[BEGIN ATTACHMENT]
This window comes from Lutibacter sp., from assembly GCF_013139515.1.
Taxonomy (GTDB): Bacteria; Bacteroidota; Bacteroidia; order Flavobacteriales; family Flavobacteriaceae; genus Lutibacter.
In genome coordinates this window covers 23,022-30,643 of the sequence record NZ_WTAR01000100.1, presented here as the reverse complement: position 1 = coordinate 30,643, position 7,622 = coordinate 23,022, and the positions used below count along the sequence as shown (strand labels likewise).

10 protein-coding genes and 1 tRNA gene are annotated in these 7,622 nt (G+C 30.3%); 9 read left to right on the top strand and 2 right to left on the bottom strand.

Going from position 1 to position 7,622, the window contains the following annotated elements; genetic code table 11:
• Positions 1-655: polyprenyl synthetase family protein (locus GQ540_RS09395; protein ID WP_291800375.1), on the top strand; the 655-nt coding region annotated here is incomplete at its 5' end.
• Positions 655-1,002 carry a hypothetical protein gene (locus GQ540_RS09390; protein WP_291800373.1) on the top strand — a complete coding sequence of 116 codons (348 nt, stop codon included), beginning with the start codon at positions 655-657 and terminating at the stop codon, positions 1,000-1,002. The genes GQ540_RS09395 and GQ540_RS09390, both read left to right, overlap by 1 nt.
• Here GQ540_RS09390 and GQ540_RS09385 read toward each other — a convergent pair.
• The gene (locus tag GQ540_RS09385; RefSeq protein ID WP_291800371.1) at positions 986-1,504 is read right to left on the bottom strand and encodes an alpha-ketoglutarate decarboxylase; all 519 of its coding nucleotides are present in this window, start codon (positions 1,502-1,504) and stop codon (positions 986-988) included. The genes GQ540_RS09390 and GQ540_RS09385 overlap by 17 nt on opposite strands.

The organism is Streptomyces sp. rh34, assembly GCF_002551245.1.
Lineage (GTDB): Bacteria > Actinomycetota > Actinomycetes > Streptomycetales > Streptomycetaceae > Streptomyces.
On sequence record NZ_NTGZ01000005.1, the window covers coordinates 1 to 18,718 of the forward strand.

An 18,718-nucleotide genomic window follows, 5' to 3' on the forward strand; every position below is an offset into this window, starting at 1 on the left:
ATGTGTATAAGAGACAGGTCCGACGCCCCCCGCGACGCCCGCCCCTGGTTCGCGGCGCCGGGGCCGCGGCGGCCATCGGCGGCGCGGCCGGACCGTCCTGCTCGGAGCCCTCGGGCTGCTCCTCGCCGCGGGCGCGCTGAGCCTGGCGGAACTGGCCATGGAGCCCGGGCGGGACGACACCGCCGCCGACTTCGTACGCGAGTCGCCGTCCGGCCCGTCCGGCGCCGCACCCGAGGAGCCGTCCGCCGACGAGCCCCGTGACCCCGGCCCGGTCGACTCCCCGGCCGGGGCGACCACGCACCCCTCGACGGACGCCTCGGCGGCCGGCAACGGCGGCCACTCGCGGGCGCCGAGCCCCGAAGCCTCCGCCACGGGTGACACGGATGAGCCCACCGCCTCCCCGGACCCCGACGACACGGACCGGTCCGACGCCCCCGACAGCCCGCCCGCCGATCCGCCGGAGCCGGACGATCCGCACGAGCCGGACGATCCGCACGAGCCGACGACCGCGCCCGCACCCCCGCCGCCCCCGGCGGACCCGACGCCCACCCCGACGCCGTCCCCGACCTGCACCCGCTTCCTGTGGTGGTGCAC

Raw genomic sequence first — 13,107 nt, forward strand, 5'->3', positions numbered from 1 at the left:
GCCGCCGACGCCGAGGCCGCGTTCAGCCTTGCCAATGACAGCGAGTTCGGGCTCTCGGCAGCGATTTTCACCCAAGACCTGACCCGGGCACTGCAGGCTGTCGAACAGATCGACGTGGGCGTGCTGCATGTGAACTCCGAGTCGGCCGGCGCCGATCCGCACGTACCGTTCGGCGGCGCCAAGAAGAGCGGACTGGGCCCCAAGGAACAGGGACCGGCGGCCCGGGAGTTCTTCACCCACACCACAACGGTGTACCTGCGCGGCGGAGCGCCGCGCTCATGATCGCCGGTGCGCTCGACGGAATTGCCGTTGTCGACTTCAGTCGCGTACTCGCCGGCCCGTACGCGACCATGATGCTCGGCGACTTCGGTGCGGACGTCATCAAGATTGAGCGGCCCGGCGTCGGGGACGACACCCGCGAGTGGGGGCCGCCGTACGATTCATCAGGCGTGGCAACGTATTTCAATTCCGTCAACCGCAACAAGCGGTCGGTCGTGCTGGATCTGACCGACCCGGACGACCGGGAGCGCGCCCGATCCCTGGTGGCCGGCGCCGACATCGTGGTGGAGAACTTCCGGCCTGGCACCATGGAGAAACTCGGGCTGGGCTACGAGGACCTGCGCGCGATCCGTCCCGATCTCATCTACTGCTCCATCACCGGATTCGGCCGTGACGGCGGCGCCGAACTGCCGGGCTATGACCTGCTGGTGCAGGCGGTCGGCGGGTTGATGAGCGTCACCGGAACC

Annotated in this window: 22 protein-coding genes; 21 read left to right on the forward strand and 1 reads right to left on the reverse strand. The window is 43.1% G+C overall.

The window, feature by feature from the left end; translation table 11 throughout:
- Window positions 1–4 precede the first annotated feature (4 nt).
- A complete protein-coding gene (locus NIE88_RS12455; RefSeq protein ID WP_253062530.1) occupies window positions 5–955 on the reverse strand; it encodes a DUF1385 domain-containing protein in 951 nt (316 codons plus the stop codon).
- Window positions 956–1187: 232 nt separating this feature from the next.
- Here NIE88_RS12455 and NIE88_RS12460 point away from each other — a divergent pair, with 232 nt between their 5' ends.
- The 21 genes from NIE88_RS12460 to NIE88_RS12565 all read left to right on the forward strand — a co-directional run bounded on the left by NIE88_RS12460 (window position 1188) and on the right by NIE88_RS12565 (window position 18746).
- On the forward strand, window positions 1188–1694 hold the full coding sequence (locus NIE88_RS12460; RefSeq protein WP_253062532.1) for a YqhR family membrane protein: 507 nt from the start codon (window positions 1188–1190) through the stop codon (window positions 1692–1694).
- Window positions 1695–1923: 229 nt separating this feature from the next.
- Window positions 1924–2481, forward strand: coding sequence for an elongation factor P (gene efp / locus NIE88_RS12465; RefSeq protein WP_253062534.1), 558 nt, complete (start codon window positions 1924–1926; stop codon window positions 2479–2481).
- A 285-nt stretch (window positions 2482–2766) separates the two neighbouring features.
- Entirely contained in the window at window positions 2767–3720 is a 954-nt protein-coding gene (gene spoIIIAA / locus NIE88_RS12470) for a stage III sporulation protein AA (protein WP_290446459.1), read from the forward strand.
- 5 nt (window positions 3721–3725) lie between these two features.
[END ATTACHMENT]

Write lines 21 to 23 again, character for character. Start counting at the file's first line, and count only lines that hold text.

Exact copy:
- Window positions 956–1187: 232 nt separating this feature from the next.
- Here NIE88_RS12455 and NIE88_RS12460 point away from each other — a divergent pair, with 232 nt between their 5' ends.
- The 21 genes from NIE88_RS12460 to NIE88_RS12565 all read left to right on the forward strand — a co-directional run bounded on the left by NIE88_RS12460 (window position 1188) and on the right by NIE88_RS12565 (window position 18746).